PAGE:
The Strong Starts Court Initiative enhances the capacity of Family Court to bring positive changes to court-involved babies and their families.
There are more than 16,000 infants and toddlers with active cases in the Family Courts in New York State and 10,000 in NYC alone. These children, who essentially start life in the child welfare system, often face serious adversities such as maltreatment, trauma, and attachment disruptions impacting their formative years and systems-adversities, including minimal contact between parents and infants in foster care, multiple moves in foster care, and abrupt changes in caregivers. All these increase stress—and even trauma—for infants and toddlers can result in lifelong impairments in health, social competence, and learning. Positive experiences, on the other hand, can set a secure foundation for physical and emotional well-being.
The Strong Starts Court Initiative was developed in response to these gaps and, after being piloted in the Bronx Family Court in 2015, has expanded city-wide and to Westchester County. The Strong Starts Court Initiative brings expertise in early child development to all stages of Family Court proceedings and supports infants, toddlers, caregivers, and families so that the court becomes a catalyst for positive change in the lives of the youngest children.
Children under six make up a disproportionate percentage of those entering the foster care system. In 2013, the Bronx saw 711 children under the age of 2 involved in Family Court cases. Because infancy is the most plastic and receptive period of human development, adverse experiences during this time can result in lifelong impairments in health, social competence, and learning. Positive experiences, on the other hand, can set a secure foundation for physical and emotional well-being.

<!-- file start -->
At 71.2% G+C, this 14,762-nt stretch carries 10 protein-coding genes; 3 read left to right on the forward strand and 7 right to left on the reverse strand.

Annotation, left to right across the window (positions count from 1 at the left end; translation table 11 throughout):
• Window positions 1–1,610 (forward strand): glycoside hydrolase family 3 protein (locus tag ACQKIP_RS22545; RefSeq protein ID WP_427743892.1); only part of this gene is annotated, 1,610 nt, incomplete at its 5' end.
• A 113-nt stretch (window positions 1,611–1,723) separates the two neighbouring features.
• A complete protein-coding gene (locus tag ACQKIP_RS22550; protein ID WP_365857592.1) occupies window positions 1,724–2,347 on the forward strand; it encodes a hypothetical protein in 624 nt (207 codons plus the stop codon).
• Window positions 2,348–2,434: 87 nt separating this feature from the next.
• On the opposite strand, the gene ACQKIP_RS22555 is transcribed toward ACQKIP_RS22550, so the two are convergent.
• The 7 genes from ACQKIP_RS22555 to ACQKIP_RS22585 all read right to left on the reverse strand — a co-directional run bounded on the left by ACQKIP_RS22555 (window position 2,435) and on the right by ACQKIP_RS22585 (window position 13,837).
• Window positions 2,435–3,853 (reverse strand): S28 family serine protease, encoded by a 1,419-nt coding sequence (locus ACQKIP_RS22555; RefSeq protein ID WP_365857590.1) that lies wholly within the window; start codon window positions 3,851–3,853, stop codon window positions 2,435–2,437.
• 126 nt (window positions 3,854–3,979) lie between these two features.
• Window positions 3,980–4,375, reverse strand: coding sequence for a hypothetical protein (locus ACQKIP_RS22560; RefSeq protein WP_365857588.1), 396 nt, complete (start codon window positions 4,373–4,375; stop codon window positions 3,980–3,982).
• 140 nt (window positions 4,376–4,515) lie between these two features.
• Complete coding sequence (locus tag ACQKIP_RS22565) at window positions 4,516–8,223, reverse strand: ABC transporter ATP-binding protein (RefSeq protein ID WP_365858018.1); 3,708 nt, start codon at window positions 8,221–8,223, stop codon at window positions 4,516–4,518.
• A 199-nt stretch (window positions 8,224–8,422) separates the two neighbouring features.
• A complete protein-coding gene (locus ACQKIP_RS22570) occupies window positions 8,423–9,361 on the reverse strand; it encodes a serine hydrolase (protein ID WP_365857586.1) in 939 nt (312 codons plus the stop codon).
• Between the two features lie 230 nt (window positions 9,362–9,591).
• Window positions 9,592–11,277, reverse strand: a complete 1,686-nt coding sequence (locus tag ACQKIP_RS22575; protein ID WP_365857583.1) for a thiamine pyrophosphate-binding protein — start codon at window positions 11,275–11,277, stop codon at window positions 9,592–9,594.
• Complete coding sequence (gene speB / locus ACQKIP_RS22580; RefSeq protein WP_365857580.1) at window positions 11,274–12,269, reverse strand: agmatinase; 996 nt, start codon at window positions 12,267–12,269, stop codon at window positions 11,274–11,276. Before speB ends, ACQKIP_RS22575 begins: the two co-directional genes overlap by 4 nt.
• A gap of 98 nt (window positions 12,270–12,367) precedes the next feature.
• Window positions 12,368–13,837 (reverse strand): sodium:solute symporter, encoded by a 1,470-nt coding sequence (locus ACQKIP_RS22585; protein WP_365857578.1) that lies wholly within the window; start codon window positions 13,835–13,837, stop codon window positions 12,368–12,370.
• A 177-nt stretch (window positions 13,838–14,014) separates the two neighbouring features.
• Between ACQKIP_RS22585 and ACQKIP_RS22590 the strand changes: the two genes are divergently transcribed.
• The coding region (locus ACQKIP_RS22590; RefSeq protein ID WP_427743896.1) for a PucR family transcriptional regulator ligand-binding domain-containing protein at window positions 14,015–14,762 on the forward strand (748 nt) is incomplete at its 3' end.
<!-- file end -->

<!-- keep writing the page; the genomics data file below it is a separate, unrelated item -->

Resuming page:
The Strong Starts Court Initiative fills gaps in the current approach to court-involved infants. Infants often remain in out-of-home placements as cases drag on, sometimes for years. Limited contact with parents and frequent changes in care jeopardize infant development, and signs of developmental delays are often not identified or addressed. In addition, the complex needs of birth parents are not comprehensively assessed, resulting in inadequate or inappropriate service plans.
The Strong Starts Court Initiative accomplished the following goals:
- Ensure that infants and parents receive comprehensive screening and assessment at entry into the child welfare system, and periodically thereafter, to generate appropriate and targeted service plans.
- Create a network of community-based service, including child development services, adult development services, and services required for family stability.
- Shift from an adversarial to a collaborative approach in addressing the needs of families. This includes holding frequent case conferences to ensure that child and family needs are being met, tracking individual progress, and addressing barriers to service provision or family progress. Frequent court appearances permit dedicated judges to monitor service provision and family response to services, and thus to work toward expedited permanency planning for infants and toddlers.